Friendship in the Classical World (Key Themes in Ancient History)
Format: PDF / Kindle (mobi) / ePub
This book is a history of friendship in Greece and Rome, from the warrior society of the Homeric epics to the time of the Christian Roman Empire. It demonstrates how ancient friendship resembles modern conceptions, and how it evolves in different social contexts. The book sheds new light on such questions as friendship and democracy, the importance of friends in government and in philosophical communities, women's friendships, and the transformation of friendship under the influence of Christian ideas of brotherhood.
Steve Duck (1983: 67) affirms: "The main feature that stabilises, establishes and develops relationships of all types is proper and dexterous control of self-disclosure', that is, the revelation of personal layers of one's self, personal thoughts, or even one's body." Acquaintanceship falls short of friendship precisely because it "is not a relationship of intimacy or exchange of confidences," even though "a great amount of information may be passed between those who are acquaintances" (Bell
Books Online © Cambridge University Press, 2010 Sappho and women's friendships 47 that the addressee is an eromenos or boy love, which does not necessarily exclude a symposiastic context; in a drinking song, he addresses an axles, a Doric or Thessalian term for friend or beloved (cf. Alcman fr. 34). In another poem he appears to reproach friends who fail him (fr. 130a); writing, perhaps, from exile, he adapts the Homeric formula, "far from dear ones" (pile ton philon, fr. 148, as restored).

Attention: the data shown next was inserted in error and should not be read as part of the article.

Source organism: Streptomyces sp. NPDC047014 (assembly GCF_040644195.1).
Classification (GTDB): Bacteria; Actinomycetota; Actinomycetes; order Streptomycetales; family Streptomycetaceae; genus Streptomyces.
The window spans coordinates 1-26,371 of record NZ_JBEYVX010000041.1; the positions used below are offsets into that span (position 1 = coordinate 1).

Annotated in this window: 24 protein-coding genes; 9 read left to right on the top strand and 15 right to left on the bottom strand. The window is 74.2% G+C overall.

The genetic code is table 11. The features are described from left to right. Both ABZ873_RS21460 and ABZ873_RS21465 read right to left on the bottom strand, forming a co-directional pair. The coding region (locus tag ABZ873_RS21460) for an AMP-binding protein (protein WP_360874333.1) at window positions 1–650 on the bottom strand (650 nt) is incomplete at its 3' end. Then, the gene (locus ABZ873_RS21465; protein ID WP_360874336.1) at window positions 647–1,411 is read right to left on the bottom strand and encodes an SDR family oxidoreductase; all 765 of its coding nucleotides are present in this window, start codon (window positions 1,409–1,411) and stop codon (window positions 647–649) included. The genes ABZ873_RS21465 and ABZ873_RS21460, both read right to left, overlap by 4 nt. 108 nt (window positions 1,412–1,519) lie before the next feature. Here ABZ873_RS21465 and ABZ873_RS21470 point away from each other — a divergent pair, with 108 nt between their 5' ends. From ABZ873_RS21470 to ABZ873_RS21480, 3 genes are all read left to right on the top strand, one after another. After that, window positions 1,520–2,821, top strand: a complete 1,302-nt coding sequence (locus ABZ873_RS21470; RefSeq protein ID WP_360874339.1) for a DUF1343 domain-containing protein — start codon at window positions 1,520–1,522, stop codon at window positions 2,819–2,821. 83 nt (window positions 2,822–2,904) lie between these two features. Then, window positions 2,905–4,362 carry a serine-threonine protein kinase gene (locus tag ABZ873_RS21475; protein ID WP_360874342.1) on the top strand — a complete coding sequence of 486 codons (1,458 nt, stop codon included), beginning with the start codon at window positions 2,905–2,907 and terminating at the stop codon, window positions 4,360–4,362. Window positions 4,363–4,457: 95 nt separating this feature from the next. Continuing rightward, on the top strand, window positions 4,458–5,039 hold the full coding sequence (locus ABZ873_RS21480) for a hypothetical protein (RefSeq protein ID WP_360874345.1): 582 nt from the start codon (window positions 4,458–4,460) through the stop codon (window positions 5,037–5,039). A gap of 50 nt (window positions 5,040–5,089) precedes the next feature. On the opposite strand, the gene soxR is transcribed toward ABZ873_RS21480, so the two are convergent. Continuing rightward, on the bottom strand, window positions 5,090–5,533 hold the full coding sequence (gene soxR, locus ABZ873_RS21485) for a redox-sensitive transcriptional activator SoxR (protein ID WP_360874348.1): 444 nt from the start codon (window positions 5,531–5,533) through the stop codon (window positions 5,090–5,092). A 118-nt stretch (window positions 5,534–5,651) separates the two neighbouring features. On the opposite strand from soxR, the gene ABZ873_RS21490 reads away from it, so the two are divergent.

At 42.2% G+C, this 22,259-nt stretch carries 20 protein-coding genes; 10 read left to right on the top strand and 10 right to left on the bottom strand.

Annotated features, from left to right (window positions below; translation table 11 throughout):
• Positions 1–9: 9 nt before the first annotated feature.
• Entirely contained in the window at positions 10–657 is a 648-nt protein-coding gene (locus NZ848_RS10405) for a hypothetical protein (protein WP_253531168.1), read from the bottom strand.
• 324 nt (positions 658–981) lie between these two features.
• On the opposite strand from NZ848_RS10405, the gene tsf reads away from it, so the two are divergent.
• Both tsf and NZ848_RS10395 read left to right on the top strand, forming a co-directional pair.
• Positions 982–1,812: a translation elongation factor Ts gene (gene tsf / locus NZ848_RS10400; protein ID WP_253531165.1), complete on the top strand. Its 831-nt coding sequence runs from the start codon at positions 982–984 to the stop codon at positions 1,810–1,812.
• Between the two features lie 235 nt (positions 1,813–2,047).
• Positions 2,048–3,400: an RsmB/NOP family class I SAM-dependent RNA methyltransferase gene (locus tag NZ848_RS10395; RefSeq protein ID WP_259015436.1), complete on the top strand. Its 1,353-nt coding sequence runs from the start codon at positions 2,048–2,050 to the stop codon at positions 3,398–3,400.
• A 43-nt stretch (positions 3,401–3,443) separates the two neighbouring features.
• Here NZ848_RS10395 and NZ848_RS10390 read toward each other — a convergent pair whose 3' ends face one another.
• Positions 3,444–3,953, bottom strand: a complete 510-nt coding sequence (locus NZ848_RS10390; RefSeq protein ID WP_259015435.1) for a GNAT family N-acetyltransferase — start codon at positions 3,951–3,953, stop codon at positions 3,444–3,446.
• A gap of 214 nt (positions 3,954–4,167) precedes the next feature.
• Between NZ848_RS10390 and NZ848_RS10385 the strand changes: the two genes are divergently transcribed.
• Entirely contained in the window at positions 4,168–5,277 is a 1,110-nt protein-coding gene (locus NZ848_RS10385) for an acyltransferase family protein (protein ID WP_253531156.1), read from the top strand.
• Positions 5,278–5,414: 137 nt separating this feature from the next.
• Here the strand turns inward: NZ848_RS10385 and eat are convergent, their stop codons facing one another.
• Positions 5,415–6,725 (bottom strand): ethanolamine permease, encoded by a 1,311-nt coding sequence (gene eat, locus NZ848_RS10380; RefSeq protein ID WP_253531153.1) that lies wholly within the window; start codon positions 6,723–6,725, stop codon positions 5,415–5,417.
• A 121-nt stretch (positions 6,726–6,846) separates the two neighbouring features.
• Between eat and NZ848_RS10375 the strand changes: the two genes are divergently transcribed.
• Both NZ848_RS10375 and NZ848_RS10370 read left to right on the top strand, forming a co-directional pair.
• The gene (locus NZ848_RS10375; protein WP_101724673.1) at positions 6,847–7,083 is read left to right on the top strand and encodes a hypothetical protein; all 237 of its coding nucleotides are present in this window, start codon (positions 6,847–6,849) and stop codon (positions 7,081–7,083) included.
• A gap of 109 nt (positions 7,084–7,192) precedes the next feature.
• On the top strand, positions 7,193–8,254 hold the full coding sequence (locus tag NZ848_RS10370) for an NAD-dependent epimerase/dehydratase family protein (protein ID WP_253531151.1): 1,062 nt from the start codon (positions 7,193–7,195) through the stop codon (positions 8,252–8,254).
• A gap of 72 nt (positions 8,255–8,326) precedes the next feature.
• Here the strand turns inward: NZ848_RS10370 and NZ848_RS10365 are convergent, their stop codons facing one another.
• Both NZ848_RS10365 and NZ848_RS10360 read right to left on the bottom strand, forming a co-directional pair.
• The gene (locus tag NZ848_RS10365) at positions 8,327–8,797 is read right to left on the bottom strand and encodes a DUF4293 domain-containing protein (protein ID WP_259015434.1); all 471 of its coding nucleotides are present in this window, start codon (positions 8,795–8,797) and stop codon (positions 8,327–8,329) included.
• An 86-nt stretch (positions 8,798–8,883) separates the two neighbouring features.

22.214.171.124 on Thu May 20 13:45:06 BST 2010. http://dx.doi.org/10.1017/CBO9780511612152.003 Cambridge Books Online © Cambridge University Press, 2010 Aristotle on the grounds of friendship grounds of attraction; thus Sadler (1970: 201) observes: "When interpreted from within the perspective of love, the experience of loneliness is transformed into an awareness of our singular identity. This identity is accepted and affirmed by a true friend." We speak mysteriously of the chemistry that draws
only hint that friendship somehow comes from love of self apart from the idea that being lovable to oneself bespeaks a character that will be appreciated by others too - is in the opening statement in the section on self-love, in which Aristotle affirms that signs of friendliness (philika) in regard to others and the qualities by which philia is defined "seem to come from those toward oneself" (9.4, n66ai-2). Since Aristotle immediately thereafter mentions the views adopted by others, perhaps
often in relationships based on advantage than in those based on pleasure or respect (8.13, n62b5-2i), Aristotle proceeds to distinguish two sorts of utilitarian philia, one according to character (ethike), the other legal or conventional (nomike). Conventional philia occurs on stipulated terms, whether the exchange is on the spot (Aristotle says "hand to hand") and strictly commercial or with a view to a future date agreed upon before a witness. Either way the amount owed is unambiguous, though